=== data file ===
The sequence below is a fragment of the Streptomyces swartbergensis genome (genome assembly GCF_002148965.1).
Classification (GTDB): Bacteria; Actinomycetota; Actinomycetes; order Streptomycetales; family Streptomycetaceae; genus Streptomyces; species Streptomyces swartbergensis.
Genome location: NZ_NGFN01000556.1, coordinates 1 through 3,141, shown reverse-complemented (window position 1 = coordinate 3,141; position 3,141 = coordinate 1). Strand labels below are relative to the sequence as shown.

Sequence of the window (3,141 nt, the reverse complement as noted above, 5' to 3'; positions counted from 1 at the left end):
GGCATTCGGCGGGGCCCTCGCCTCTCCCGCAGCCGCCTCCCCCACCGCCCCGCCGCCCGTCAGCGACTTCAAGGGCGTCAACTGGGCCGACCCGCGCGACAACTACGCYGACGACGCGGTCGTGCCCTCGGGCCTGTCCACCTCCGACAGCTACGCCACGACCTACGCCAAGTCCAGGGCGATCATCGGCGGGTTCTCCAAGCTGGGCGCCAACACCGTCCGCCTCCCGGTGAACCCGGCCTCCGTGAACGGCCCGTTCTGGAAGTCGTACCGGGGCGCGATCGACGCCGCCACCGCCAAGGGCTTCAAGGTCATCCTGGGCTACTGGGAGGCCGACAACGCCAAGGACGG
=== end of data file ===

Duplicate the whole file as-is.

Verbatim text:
The sequence below is a fragment of the Streptomyces swartbergensis genome (genome assembly GCF_002148965.1).
Classification (GTDB): Bacteria; Actinomycetota; Actinomycetes; order Streptomycetales; family Streptomycetaceae; genus Streptomyces; species Streptomyces swartbergensis.
Genome location: NZ_NGFN01000556.1, coordinates 1 through 3,141, shown reverse-complemented (window position 1 = coordinate 3,141; position 3,141 = coordinate 1). Strand labels below are relative to the sequence as shown.

Sequence of the window (3,141 nt, the reverse complement as noted above, 5' to 3'; positions counted from 1 at the left end):
GGCATTCGGCGGGGCCCTCGCCTCTCCCGCAGCCGCCTCCCCCACCGCCCCGCCGCCCGTCAGCGACTTCAAGGGCGTCAACTGGGCCGACCCGCGCGACAACTACGCYGACGACGCGGTCGTGCCCTCGGGCCTGTCCACCTCCGACAGCTACGCCACGACCTACGCCAAGTCCAGGGCGATCATCGGCGGGTTCTCCAAGCTGGGCGCCAACACCGTCCGCCTCCCGGTGAACCCGGCCTCCGTGAACGGCCCGTTCTGGAAGTCGTACCGGGGCGCGATCGACGCCGCCACCGCCAAGGGCTTCAAGGTCATCCTGGGCTACTGGGAGGCCGACAACGCCAAGGACGG